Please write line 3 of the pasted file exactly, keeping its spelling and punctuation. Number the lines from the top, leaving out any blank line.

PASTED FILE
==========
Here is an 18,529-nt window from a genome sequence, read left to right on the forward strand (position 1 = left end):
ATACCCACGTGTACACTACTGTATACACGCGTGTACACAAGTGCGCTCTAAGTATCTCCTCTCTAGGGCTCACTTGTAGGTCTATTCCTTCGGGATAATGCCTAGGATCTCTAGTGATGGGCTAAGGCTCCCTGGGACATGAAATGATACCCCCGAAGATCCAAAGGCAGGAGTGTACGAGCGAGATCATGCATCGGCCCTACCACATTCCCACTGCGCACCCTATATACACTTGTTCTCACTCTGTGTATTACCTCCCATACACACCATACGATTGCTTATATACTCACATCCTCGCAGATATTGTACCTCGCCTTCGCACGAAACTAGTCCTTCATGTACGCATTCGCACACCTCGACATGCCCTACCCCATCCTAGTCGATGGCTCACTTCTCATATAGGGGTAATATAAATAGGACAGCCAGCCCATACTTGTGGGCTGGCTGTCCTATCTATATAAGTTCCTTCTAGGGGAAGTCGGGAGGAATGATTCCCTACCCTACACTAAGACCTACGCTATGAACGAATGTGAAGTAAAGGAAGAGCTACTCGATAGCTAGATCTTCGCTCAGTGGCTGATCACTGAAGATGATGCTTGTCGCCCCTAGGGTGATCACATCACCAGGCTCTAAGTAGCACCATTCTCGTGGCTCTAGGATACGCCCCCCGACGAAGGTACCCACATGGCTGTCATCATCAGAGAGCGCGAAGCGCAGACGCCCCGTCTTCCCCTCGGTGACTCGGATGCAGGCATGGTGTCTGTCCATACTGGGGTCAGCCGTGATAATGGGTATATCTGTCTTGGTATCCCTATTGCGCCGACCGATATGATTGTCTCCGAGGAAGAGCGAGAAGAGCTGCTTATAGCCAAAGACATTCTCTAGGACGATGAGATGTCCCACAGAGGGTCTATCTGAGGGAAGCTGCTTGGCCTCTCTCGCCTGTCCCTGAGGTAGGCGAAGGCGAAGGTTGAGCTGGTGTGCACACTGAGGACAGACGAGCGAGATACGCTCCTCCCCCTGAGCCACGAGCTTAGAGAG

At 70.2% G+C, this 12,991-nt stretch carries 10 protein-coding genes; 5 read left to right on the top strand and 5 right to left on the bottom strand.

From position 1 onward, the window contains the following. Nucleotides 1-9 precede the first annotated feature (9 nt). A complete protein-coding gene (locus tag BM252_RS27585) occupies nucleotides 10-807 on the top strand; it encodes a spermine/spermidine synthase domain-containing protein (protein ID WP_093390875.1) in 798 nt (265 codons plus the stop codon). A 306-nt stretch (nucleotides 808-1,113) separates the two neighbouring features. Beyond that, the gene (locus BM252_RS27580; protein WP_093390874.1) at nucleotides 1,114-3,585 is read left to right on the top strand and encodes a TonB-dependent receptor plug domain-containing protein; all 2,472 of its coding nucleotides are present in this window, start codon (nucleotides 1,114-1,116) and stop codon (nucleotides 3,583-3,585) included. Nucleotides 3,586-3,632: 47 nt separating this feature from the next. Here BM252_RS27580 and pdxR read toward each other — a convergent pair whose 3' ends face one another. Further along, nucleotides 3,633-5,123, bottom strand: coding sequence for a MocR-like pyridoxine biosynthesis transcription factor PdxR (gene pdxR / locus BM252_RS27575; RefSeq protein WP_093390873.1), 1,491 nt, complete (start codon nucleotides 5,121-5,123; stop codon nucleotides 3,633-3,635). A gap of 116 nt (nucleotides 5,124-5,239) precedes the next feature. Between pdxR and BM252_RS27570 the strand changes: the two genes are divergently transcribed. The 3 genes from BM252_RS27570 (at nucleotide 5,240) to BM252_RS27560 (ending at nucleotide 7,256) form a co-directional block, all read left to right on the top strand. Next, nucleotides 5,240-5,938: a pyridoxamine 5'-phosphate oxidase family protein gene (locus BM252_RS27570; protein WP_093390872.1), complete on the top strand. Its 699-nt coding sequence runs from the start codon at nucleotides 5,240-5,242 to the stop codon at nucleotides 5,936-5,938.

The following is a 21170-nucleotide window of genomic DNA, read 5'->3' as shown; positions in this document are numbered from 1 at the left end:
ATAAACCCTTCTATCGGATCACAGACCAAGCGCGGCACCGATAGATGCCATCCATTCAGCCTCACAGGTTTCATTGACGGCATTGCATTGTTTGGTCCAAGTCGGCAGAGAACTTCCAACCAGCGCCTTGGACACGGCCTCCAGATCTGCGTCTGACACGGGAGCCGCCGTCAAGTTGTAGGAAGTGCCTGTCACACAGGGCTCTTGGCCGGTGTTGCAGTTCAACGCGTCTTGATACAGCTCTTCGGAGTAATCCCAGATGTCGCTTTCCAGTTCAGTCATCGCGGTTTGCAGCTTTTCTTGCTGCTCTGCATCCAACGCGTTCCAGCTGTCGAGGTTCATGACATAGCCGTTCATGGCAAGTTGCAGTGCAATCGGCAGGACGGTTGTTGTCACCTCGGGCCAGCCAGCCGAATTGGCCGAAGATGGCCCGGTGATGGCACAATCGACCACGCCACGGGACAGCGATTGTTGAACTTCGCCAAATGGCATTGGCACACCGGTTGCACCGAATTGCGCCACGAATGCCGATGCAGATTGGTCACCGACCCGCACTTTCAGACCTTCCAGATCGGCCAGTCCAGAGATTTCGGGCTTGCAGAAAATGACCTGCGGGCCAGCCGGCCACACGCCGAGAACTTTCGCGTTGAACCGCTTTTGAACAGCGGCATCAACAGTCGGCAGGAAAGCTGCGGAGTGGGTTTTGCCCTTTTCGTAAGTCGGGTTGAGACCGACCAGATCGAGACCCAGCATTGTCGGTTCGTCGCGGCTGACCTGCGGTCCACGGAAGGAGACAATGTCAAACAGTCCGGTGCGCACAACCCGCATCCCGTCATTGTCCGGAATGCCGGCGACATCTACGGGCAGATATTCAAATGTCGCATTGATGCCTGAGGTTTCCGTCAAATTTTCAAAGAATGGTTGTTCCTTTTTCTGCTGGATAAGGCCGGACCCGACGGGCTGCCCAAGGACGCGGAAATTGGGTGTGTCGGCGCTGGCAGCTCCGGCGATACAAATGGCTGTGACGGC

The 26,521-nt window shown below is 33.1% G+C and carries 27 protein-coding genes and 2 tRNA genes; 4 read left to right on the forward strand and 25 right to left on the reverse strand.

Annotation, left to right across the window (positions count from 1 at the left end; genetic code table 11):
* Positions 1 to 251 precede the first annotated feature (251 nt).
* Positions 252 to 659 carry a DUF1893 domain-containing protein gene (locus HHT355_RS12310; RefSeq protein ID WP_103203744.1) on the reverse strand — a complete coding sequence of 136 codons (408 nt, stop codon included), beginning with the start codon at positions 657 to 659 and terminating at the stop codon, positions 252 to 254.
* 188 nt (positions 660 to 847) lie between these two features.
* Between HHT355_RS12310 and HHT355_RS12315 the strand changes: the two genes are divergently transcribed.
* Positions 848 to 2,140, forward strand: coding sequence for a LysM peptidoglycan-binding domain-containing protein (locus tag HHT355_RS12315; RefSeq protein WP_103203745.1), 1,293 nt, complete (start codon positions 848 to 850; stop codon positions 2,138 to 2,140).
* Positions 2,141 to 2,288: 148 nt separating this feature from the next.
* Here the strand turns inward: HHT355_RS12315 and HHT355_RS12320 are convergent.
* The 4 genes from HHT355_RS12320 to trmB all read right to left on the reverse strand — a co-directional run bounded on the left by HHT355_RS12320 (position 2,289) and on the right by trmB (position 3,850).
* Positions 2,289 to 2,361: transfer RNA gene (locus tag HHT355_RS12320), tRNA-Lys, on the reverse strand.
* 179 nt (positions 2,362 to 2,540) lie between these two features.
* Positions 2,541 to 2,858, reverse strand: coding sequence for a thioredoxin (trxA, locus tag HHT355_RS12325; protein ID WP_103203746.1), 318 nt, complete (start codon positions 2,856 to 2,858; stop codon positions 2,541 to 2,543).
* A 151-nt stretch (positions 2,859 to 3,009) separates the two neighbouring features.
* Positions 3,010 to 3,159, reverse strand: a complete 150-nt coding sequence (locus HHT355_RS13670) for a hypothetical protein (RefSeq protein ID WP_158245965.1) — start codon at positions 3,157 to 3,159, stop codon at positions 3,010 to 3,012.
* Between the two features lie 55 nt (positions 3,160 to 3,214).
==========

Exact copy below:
At 70.2% G+C, this 12,991-nt stretch carries 10 protein-coding genes; 5 read left to right on the top strand and 5 right to left on the bottom strand.